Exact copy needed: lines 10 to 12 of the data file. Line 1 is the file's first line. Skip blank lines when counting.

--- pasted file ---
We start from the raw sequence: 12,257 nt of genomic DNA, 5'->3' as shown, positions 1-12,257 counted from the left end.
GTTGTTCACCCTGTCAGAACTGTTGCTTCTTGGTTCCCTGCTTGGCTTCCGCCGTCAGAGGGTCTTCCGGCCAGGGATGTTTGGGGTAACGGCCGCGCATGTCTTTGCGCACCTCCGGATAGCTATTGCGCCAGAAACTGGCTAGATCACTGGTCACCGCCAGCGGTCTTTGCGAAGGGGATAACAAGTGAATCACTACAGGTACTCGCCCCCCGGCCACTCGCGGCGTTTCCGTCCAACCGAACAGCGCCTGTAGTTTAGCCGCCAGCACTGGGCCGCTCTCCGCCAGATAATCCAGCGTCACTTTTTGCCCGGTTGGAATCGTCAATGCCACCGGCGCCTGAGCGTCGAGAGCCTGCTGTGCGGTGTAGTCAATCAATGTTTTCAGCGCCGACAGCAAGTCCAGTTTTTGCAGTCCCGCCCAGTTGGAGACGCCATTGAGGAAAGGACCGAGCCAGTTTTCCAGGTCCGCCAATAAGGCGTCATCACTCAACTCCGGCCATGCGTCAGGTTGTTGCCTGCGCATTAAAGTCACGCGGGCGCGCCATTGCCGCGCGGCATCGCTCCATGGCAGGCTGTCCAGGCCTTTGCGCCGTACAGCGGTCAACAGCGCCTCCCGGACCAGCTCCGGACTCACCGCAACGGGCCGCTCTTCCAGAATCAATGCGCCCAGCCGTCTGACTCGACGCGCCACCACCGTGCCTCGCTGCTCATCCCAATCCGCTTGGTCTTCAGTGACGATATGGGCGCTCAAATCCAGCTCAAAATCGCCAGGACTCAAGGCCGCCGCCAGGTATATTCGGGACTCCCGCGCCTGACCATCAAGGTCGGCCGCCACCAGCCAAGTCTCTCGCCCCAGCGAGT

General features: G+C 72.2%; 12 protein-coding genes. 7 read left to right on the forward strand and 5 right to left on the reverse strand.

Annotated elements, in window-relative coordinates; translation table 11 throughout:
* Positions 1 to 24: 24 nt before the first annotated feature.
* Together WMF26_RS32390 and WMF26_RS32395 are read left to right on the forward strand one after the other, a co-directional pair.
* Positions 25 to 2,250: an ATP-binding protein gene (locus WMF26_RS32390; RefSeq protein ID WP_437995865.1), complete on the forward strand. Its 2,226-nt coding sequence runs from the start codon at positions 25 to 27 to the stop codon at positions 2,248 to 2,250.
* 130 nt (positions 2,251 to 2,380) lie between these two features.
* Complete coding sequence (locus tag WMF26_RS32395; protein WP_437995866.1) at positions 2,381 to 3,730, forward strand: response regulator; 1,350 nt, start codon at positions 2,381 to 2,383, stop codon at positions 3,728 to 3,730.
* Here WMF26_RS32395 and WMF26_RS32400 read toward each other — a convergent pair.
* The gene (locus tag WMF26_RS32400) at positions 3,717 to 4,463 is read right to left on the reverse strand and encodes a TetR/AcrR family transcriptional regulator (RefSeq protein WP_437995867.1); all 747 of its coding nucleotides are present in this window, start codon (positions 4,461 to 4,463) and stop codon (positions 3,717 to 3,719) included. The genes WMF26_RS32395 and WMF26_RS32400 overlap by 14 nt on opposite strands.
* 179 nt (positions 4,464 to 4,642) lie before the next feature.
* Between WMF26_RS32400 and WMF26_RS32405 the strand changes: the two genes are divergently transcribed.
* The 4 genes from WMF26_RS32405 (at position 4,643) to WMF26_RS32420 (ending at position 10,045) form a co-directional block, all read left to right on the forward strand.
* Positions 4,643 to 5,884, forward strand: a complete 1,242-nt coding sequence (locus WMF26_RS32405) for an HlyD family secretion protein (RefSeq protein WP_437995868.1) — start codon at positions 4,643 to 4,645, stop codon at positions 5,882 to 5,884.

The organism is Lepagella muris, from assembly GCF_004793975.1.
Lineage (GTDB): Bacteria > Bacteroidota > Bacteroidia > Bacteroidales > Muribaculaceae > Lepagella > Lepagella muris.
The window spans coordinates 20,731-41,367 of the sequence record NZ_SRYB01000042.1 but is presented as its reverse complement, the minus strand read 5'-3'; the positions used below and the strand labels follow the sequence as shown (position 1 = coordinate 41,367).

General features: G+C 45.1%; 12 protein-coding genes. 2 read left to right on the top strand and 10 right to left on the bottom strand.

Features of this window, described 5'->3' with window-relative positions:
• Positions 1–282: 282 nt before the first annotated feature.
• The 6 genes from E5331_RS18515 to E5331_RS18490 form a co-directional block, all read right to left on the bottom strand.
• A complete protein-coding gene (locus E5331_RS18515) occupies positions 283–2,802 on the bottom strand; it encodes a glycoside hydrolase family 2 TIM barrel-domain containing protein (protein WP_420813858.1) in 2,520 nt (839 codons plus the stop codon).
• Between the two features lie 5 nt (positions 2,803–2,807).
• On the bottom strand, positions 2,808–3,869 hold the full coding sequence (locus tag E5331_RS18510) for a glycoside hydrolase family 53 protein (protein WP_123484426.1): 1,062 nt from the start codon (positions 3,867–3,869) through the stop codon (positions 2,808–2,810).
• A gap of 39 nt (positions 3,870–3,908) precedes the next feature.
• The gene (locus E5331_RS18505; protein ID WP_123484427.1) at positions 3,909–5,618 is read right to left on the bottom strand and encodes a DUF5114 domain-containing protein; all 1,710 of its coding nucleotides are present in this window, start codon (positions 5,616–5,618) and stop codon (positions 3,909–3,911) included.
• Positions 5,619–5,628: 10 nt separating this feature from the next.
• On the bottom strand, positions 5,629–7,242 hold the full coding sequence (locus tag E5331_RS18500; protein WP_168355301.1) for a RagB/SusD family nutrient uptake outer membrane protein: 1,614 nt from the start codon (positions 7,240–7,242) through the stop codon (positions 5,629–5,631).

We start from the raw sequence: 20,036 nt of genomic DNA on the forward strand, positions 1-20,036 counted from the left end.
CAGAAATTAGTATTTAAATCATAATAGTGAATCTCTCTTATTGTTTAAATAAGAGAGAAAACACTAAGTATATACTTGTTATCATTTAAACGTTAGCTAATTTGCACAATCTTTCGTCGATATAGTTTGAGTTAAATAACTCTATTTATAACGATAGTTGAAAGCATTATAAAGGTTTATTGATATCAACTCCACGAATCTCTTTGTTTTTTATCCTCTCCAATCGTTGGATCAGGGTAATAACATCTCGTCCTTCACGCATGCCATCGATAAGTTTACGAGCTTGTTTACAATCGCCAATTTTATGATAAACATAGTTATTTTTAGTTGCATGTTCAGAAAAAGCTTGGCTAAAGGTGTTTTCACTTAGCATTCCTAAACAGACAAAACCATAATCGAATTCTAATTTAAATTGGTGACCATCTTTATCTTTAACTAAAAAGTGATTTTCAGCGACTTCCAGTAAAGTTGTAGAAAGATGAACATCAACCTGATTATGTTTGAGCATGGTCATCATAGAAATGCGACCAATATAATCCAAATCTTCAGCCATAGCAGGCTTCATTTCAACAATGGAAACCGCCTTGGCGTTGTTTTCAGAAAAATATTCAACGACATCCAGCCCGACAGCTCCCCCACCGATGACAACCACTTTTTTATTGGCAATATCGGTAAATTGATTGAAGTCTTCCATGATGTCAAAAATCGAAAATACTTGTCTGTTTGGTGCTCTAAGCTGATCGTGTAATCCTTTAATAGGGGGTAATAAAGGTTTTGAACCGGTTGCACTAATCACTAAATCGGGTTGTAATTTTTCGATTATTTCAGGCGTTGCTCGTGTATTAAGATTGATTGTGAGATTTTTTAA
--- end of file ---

* Here WMF26_RS32395 and WMF26_RS32400 read toward each other — a convergent pair.
* The gene (locus tag WMF26_RS32400) at positions 3,717 to 4,463 is read right to left on the reverse strand and encodes a TetR/AcrR family transcriptional regulator (RefSeq protein WP_437995867.1); all 747 of its coding nucleotides are present in this window, start codon (positions 4,461 to 4,463) and stop codon (positions 3,717 to 3,719) included. The genes WMF26_RS32395 and WMF26_RS32400 overlap by 14 nt on opposite strands.
* 179 nt (positions 4,464 to 4,642) lie before the next feature.